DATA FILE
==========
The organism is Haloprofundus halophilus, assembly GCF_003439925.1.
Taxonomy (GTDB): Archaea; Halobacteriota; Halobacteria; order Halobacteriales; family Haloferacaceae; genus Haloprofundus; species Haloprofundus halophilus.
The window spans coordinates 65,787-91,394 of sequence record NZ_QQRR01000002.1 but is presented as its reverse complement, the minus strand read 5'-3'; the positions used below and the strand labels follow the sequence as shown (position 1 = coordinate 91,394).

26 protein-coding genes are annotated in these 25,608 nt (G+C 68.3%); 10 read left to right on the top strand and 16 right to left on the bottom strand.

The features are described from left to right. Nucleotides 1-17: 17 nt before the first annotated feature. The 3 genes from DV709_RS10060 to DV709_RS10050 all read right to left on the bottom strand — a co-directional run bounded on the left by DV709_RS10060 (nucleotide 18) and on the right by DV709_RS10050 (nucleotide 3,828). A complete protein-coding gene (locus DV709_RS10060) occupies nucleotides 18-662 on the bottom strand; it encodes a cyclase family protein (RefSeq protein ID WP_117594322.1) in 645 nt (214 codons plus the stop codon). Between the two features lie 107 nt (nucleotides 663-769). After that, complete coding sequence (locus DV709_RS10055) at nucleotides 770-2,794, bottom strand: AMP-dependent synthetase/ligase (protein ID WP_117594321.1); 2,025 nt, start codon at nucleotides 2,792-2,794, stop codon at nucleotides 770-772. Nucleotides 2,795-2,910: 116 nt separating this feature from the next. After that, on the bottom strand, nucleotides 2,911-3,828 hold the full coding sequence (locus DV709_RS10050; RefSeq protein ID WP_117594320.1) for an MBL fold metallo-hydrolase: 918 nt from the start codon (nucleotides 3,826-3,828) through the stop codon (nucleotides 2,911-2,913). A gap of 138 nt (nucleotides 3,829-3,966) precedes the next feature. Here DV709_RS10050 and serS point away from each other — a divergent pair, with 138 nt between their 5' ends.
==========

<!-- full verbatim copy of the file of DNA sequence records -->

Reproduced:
The organism is Haloprofundus halophilus, assembly GCF_003439925.1.
Taxonomy (GTDB): Archaea; Halobacteriota; Halobacteria; order Halobacteriales; family Haloferacaceae; genus Haloprofundus; species Haloprofundus halophilus.
The window spans coordinates 65,787-91,394 of sequence record NZ_QQRR01000002.1 but is presented as its reverse complement, the minus strand read 5'-3'; the positions used below and the strand labels follow the sequence as shown (position 1 = coordinate 91,394).

26 protein-coding genes are annotated in these 25,608 nt (G+C 68.3%); 10 read left to right on the top strand and 16 right to left on the bottom strand.

The features are described from left to right. Nucleotides 1-17: 17 nt before the first annotated feature. The 3 genes from DV709_RS10060 to DV709_RS10050 all read right to left on the bottom strand — a co-directional run bounded on the left by DV709_RS10060 (nucleotide 18) and on the right by DV709_RS10050 (nucleotide 3,828). A complete protein-coding gene (locus DV709_RS10060) occupies nucleotides 18-662 on the bottom strand; it encodes a cyclase family protein (RefSeq protein ID WP_117594322.1) in 645 nt (214 codons plus the stop codon). Between the two features lie 107 nt (nucleotides 663-769). After that, complete coding sequence (locus DV709_RS10055) at nucleotides 770-2,794, bottom strand: AMP-dependent synthetase/ligase (protein ID WP_117594321.1); 2,025 nt, start codon at nucleotides 2,792-2,794, stop codon at nucleotides 770-772. Nucleotides 2,795-2,910: 116 nt separating this feature from the next. After that, on the bottom strand, nucleotides 2,911-3,828 hold the full coding sequence (locus DV709_RS10050; RefSeq protein ID WP_117594320.1) for an MBL fold metallo-hydrolase: 918 nt from the start codon (nucleotides 3,826-3,828) through the stop codon (nucleotides 2,911-2,913). A gap of 138 nt (nucleotides 3,829-3,966) precedes the next feature. Here DV709_RS10050 and serS point away from each other — a divergent pair, with 138 nt between their 5' ends.